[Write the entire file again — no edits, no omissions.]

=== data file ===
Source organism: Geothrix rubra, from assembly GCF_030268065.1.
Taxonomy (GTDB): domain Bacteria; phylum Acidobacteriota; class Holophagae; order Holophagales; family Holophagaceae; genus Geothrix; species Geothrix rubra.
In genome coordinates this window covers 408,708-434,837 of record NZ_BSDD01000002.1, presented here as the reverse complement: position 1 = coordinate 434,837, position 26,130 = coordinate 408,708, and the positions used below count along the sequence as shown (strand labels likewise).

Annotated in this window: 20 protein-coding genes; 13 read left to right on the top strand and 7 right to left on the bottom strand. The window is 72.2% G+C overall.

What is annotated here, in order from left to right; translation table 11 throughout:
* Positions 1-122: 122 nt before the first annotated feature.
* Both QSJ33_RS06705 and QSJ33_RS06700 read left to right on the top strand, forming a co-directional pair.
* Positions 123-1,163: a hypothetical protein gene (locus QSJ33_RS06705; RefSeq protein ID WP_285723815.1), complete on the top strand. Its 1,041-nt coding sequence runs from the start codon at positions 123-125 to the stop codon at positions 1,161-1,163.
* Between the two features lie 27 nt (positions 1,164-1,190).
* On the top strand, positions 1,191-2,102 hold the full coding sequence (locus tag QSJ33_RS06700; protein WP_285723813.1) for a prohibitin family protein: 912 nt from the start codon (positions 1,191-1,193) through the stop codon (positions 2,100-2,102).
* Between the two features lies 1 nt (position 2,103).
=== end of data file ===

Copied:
Source organism: Geothrix rubra, from assembly GCF_030268065.1.
Taxonomy (GTDB): domain Bacteria; phylum Acidobacteriota; class Holophagae; order Holophagales; family Holophagaceae; genus Geothrix; species Geothrix rubra.
In genome coordinates this window covers 408,708-434,837 of record NZ_BSDD01000002.1, presented here as the reverse complement: position 1 = coordinate 434,837, position 26,130 = coordinate 408,708, and the positions used below count along the sequence as shown (strand labels likewise).

Annotated in this window: 20 protein-coding genes; 13 read left to right on the top strand and 7 right to left on the bottom strand. The window is 72.2% G+C overall.

What is annotated here, in order from left to right; translation table 11 throughout:
* Positions 1-122: 122 nt before the first annotated feature.
* Both QSJ33_RS06705 and QSJ33_RS06700 read left to right on the top strand, forming a co-directional pair.
* Positions 123-1,163: a hypothetical protein gene (locus QSJ33_RS06705; RefSeq protein ID WP_285723815.1), complete on the top strand. Its 1,041-nt coding sequence runs from the start codon at positions 123-125 to the stop codon at positions 1,161-1,163.
* Between the two features lie 27 nt (positions 1,164-1,190).
* On the top strand, positions 1,191-2,102 hold the full coding sequence (locus tag QSJ33_RS06700; protein WP_285723813.1) for a prohibitin family protein: 912 nt from the start codon (positions 1,191-1,193) through the stop codon (positions 2,100-2,102).
* Between the two features lies 1 nt (position 2,103).